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Easyjet A320 economy class
CHECK-IN My friend and I arrived at London Gatwick airport at 1400, taking the transfer shuttle to the North Terminal, where our Easyjet flight to Bodrum, Turkey, was departing from at 1530. Zone G was assigned for check-in, but as we had already checked in online and printed our boarding pass, and were carrying one piece of hand-luggage only each, we didn’t have to drop any bags off and were able to go straight to security. Our boarding passes were scanned and we were then directed to the nearest screening channel where there was a short queue ahead of us. Liquids and laptops came out, as usual. We were airside in record time, by 1412.
BOARDING The gate (110) was due to open at 1435 so we had time to do a bit of last-minute shopping, and then grab a coffee when the opening time changed to 1445. We headed down there immediately as didn’t want to be at the end of a long line of people and get a bad seat. (Easyjet does not generally offer assigned seating.) The gate was at the far end of the terminal, and although signs said all gates were ten minutes walk away, this seemed a little longer.
We got there at 1500 and managed to get near the front of a rapidly forming line of holidaymakers, but there was then a 45-minute delay due to a technical hitch on the plane. After having to stand for ages to keep our place in the queue, boarding via an airbridge finally started at 1545, with families with young children and those who had paid for Speedy Boarding called first.
THE SEAT We were on board by 1555 and chose seat 8A and 8B near the front. Although Easyjet is trialing assigned seating on certain routes (click here to see which routes and how much it costs) most travellers (including those on this service) have to get whatever they can when they get on – unless they pay extra for Speedy Boarding. Good-size tray tables folded down from the seat-backs in front, and upholstery was the usual grey and orange. It all looked quite clean.
WHICH SEAT TO CHOOSE? There were 31 rows of seating on this A320, and unless the plane happens to be disembarking from the back as well, it is better to choose a seat near the front if you can. If you want to take your pick, get to the gate as early as you can and get in line, or book Speedy Boarding. If you are tall, opt for seats A, B or C in row one as they offer the most legroom. Exit row (12 and 13) seats are also a good bet.
THE FLIGHT At 1605, the captain came on to announce his apologies for the late departure of the flight, which was estimated to take three hours, 30 minutes. The safety demo was conducted at the same tie as the plane pushed back, at 1610, with take-off about seven minutes later. A refreshment service began once at cruising altitude, at 1635. The back of the headrest covers advertised Stella 4 per cent for £3.60 a can.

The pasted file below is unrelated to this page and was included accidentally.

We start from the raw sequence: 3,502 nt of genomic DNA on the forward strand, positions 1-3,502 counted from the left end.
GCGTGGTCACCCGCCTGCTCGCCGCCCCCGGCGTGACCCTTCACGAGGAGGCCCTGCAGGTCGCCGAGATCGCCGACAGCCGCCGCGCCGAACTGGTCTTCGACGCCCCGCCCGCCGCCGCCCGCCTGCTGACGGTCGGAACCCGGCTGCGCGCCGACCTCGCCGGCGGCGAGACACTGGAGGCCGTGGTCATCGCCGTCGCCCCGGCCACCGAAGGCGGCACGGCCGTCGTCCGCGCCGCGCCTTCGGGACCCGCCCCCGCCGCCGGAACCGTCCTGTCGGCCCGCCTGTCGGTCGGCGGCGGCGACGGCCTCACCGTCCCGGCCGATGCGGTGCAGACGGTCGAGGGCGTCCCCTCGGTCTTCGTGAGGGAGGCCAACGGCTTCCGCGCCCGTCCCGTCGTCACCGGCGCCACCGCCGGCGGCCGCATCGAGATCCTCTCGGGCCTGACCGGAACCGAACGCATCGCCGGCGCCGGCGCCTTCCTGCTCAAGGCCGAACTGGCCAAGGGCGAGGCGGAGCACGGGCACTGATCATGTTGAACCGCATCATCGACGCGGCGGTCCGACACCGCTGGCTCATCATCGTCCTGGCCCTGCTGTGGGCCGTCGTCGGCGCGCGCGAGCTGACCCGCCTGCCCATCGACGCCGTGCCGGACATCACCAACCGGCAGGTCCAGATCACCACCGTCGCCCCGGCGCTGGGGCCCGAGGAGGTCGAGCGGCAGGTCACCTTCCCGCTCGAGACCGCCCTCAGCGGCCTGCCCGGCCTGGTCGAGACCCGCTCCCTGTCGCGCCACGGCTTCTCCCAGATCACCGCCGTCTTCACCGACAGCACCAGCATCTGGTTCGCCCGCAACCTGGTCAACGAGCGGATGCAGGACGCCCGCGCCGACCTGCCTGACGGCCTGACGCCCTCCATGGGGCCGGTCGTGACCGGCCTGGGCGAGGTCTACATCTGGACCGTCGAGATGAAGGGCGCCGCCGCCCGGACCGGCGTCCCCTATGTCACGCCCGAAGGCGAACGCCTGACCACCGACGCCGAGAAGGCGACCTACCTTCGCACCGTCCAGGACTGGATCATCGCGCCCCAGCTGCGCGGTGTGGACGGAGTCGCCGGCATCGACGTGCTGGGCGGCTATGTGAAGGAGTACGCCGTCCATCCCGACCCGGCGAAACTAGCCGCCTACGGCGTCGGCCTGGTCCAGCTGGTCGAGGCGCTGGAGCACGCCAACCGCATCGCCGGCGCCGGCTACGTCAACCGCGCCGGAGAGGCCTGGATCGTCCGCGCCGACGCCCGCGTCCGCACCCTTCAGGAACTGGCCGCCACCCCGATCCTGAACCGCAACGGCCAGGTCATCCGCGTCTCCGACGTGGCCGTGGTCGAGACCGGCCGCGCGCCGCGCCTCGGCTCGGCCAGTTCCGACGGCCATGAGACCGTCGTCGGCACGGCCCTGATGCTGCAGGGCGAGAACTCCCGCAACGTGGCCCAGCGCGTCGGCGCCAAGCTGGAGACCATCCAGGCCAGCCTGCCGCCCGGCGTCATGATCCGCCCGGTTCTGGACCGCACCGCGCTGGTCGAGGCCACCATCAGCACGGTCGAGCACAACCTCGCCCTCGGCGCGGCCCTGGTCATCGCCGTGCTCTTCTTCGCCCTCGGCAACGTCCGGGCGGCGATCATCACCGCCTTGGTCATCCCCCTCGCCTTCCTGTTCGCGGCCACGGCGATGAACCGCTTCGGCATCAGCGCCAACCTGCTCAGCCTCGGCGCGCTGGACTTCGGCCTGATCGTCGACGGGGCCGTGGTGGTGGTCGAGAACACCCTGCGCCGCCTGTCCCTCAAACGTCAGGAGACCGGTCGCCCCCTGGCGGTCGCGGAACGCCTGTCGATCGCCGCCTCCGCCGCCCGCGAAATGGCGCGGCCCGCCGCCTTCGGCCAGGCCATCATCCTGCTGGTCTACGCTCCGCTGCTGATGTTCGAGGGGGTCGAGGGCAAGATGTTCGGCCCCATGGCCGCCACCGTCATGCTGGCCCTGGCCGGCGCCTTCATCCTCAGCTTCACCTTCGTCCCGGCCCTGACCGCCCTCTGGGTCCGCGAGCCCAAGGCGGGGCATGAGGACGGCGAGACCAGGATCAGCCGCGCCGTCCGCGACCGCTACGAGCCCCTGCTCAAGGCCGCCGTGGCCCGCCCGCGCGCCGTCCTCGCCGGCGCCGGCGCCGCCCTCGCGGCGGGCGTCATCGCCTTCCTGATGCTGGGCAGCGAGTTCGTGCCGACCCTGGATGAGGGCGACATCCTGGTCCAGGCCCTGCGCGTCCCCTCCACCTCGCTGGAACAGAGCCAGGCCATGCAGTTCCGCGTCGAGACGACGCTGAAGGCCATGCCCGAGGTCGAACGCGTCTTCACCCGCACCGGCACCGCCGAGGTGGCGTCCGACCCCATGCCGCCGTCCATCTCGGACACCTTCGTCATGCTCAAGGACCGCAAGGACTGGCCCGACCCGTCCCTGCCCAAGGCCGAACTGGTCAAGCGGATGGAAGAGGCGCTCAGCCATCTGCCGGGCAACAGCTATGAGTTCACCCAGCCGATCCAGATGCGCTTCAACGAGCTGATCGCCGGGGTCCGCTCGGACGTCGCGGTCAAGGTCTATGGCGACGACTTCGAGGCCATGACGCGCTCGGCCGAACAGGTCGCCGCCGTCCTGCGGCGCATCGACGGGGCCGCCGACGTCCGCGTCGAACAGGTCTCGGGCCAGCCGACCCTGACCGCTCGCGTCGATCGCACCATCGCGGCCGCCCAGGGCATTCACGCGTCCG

Halfway through the flight we overheard a couple behind us telling a stewardess their baby was ill and that we might need to do an emergency landing. The crew then made an announcement to ask if there were any doctors or nurses on board, and one girl stepped forward to take a look at the baby. I could hear her quietly asking questions about the child and it was decided that whatever was wrong, it wasn’t severe and could wait until landing in Bodrum.
ARRIVAL The original arrival time was for 2130 local time in Turkey, and even though we were late departing, we made up most of that time en route, with touch down at 2140 (1940 UK time). Passengers disembarked via an airbridge and then made the five-minute walk to immigration. There was a separate queue for visas, but we soon discovered that they could only be paid for in cash and neither of us had any on us – be it pounds or Turkish lire. (Not very organised, admittedly.)
“No problem”, I said, thinking there would be a nearby ATM but it wasn’t quite so simple. After asking a member of security staff where the nearest one was, he said it was outside the airport in the other terminal, so I had to sit in a waiting room with a guard (who had taken our passports), two other tourists, and our luggage while my she went to get money.
Finally, 25 minutes later, she came back with the cash but stressed out because the ATM was so difficult to find and because as she had left the airport building and had no identification, then had convince another officer to let her back in. Not a very good system but judging how laissez faire the staff were about it, it must happen all the time. At about 2230 we went back to the visa desk, paid for the stamp and went through immigration, which was now empty. Bodrum was a 50-minute taxi ride away.
VERDICT A rather shambolic journey – first a late departure due to a technical hitch, then a baby ill on the plane and a possible emergency landing, and finally the problem with getting visas on arrival. The flight itself was fine, though, and the crew professional, caring (towards the parents of the baby), and friendly.
SEAT CONFIGURATION 3-3 (A-B-C, D-E-F)
SEAT PITCH 30in/76cm
SEAT WIDTH 20in/51cm
SEAT RECLINE 4in/10cm
PRICE Internet rates for a return flight from London Gatwick to Bodrum with Easyjet in October ranged between £167 and £289.